From Mangoes to Butternut Squash to Carrots:
Why You Need More Orange in Your Diet
© 2013 Health Realizations, Inc.
Orange fruits and vegetables are among the most highly recommended foods for your health because they contain naturally occurring pigments called carotenoids.
Carrots are not the only healthy orange vegetables out there. Try sweet potatoes, apricots, mangoes and squash, too.
Carotenoids are usually thought of as "provitamin A" because about 50 varieties of them (out of a total of 600) can be converted into vitamin A by your body. This is why orange carrots are often the first veggie people think of when it comes to getting plenty of vitamin A.
However, there's much more to carotenoids than carrots and vitamin A. In fact, carotenoids are not only found in orange fruits and veggies, but also red, yellow and even dark green ones.
What Makes Carotenoids so Healthy?
Carotenoids, which include beta-carotene, lycopene, lutein, and more, are powerful antioxidants that help protect your body from damaging free radicals. Further, they:
May help to prevent cancer
Play a role in anti-aging
Enhance the function of your immune system
Promote proper cell communication, which may help prevent cancer
Help support your reproductive system
While eating plenty of carotenoid-rich fruits and veggies is known to benefit your health, if you don't consume enough of them, over time your risk of chronic disease, including heart disease and cancer, will increase.
To get the broadest range of health-promoting nutrients, eat a colorful array of fruits and veggies, including red, orange, yellow, green and purple varieties.
How to Make Sure You're Getting Enough Carotenoids in Your Diet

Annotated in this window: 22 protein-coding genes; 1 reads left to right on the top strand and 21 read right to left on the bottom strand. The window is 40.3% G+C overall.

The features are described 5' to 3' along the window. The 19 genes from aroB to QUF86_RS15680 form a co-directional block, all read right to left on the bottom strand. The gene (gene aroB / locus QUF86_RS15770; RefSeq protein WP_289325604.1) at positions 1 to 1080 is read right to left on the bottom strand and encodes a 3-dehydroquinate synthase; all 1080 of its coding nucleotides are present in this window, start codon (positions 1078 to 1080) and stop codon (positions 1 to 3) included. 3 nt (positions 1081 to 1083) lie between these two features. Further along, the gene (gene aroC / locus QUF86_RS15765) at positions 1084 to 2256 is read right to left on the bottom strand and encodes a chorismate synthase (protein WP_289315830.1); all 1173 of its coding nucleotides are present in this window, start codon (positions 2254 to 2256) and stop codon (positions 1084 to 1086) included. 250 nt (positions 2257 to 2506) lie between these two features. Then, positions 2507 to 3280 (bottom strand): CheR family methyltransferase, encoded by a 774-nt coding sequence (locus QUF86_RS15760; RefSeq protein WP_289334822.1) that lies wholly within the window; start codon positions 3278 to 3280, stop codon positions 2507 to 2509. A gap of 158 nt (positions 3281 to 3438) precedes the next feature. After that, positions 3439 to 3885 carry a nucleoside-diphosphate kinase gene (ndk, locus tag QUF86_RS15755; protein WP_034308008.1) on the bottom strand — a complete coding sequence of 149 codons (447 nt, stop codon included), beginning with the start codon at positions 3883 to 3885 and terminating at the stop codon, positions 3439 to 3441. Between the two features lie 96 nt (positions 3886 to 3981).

In most cases, you can get all the carotenoids you need from eating plenty of orange, red, yellow and green fruits and veggies. However, there are some things you should know:
Carotenoids are fat-soluble, which means you must eat healthy fats in order for your body to absorb them. If you eat an extremely low-fat diet, you may not be able to absorb enough carotenoids.
Certain food additives, such as the fat substitute Olestra and margarines that contain plant sterols (like Benecol and Take Control), may decrease your body's absorption of carotenoids.
If you drink alcohol or smoke regularly, you may have lower levels of carotenoids in your blood.
Meanwhile, most fruits and veggies provide the most benefit when eaten raw, as cooking tends to destroy many of the valuable nutrients. This is also the case with carotenoid-rich fruits and veggies, except in the following cases:
Lycopene is more readily absorbed from cooked tomato products than fresh tomatoes
The carotenoids in carrots and spinach are more easily absorbed if you lightly steam them before eating
Finally, what are some ideal food sources of carotenoids (remember, they can be orange, yellow, red or green)? Here are some of the top contenders:
If you include plenty of the above fruits and veggies in your diet, you can feel confident that you're getting all the beneficial carotenoids that your body needs.
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